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See below for a selection of the latest books from Narrowboats & canals category. Presented with a red border are the Narrowboats & canals books that have been lovingly read and reviewed by the experts at Lovereading. With expert reading recommendations made by people with a passion for books and some unique features Lovereading will help you find great Narrowboats & canals books and those from many more genres to read that will keep you inspired and entertained. And it's all free!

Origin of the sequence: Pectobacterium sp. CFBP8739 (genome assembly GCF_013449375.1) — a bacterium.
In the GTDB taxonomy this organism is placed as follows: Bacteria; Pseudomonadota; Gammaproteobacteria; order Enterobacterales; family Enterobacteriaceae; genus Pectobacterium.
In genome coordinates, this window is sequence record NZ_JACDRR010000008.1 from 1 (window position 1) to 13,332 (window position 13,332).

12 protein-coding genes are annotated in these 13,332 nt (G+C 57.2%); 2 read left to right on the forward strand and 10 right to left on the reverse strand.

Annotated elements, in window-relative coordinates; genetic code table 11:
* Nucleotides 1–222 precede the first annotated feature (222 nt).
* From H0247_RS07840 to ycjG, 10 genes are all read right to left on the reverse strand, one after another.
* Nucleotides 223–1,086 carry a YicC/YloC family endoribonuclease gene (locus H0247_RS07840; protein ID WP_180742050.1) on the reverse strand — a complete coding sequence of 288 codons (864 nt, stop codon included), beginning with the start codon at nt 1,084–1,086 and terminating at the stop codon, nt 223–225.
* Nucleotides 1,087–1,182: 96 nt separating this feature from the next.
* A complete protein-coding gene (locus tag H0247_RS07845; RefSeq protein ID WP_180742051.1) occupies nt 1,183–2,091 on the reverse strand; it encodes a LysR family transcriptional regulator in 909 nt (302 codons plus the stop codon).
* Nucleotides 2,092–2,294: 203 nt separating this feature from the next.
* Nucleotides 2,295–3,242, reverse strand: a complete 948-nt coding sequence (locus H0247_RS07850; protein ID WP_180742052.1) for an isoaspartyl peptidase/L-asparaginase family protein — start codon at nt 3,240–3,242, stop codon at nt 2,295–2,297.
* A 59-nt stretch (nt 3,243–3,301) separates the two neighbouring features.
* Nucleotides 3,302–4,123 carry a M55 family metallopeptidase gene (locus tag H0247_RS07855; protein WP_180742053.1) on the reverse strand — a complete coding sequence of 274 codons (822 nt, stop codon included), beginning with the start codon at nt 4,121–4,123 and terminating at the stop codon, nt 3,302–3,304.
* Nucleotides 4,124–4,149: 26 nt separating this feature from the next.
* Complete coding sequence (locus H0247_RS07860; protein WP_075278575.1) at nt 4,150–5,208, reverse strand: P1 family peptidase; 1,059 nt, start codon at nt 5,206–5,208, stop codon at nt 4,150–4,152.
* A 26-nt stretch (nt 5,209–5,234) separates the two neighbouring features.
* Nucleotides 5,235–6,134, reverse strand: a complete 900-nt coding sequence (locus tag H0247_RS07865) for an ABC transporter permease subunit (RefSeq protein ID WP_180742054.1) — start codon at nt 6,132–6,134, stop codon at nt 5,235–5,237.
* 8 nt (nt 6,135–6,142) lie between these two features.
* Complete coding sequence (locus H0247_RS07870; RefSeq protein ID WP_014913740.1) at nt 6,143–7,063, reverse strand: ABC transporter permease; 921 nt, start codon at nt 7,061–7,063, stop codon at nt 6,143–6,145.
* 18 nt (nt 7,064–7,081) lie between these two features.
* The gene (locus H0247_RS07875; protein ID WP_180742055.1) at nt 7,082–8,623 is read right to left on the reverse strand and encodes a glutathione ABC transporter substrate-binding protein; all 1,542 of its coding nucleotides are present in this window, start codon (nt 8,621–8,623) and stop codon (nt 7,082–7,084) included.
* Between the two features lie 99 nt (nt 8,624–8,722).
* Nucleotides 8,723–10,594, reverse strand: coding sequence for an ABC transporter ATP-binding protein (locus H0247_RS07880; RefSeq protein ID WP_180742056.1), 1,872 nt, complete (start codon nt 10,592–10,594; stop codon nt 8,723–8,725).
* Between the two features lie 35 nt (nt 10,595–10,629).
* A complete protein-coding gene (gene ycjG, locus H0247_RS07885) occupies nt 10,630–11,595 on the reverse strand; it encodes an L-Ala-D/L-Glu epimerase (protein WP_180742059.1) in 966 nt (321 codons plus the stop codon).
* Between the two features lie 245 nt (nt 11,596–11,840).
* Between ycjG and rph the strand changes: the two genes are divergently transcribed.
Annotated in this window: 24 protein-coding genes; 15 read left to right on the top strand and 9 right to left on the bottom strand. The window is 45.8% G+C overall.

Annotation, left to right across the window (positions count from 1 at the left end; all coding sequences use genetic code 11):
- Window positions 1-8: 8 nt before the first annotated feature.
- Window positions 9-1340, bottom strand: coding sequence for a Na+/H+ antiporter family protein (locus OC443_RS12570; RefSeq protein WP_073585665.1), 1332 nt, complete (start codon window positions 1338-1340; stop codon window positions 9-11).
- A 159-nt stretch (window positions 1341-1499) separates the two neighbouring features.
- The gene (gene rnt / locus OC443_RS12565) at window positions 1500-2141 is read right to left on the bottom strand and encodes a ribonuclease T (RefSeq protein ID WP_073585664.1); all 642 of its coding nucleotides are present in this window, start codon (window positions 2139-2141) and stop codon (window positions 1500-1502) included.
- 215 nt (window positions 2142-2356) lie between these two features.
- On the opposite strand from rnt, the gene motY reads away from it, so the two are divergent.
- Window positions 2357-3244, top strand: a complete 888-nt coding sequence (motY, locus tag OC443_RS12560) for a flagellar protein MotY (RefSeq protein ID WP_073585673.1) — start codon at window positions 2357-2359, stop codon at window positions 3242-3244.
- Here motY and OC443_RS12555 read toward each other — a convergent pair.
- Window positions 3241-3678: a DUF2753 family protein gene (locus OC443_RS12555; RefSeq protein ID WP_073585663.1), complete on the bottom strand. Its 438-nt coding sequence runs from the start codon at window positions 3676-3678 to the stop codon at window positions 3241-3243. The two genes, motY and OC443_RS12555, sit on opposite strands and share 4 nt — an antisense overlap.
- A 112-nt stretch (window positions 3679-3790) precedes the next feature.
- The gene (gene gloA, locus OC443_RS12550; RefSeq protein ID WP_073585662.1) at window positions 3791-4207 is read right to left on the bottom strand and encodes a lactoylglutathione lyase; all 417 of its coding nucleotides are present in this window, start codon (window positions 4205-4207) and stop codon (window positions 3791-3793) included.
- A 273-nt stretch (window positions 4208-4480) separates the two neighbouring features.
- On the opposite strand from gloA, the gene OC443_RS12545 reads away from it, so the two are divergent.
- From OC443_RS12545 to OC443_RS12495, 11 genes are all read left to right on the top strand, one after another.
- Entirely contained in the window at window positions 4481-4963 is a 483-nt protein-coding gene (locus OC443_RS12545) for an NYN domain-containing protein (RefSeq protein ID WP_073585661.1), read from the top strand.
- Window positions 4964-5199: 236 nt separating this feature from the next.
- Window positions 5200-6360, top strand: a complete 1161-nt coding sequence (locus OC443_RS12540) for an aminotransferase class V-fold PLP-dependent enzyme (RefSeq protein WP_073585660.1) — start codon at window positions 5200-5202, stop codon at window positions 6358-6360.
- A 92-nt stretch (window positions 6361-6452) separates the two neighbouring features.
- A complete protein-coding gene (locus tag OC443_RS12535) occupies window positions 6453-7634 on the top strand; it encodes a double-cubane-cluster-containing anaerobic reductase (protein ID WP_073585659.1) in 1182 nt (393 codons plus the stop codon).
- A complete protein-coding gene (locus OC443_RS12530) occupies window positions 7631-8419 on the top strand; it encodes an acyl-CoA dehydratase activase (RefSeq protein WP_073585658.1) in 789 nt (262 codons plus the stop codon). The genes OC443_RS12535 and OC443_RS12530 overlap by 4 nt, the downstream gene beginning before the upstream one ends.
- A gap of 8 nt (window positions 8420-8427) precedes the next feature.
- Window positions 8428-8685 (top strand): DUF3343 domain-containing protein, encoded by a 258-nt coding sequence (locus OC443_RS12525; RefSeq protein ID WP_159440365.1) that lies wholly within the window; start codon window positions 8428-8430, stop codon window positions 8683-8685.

Building the St. Helena II tells the story of the 1970 reconstruction of an authentic, operational nineteenth-century canal boat. The narrative unfolds in the small village of Canal Fulton, Ohio, along the surviving one-mile section of the 333-mile Ohio & Erie Canal, which in the 1820s connected the new nation's western frontier to the thriving coastal states. Canal Fulton was at the leading edge of a national environmental movement to reclaim, restore, and reuse historic U.S. canals for education and recreation. Author Carroll Gantz describes how canals penetrated the wilderness and became the nation s first interstate transportation system transforming the Northeast and Midwest from an agrarian to an industrial society and how the construction of the 4,700 mile network of man-made waterways attracted settlers inland. In Ohio, the canals transformed the state from a wild, western territory into a productive and prosperous business region. Canals were soon replaced by railroads, however, and by 1900 they had mostly been abandoned, built over, or destroyed by nature. Gantz relates how the rest of Ohio and then the country joined the environmental and historical preservation movement, inspired by the innovative actions of Canal Fulton, to preserve its canal and build the country s first modern replica of an 1825 canal boat. Dozens of replica canal boats were built, and over a thousand miles of land was reclaimed for the education and recreation of millions of Americans, from Massachusetts to Illinois. As a result, part of the national heritage once on the verge of being lost was instead reborn. Complemented by scores of contemporary photographs, the historical origin of St. Helena II as well as her design, construction, launch, and use over her 18 years of operation is discussed in detail. Her final restoration as a permanent exhibit is also described, with full-colour illustrations. St. Helena II's tradition survives today in her worthy replacement, St. Helena III. Canal buffs, historians, educators, engineers, sailors, and those interested in restoration will welcome this addition to canal literature.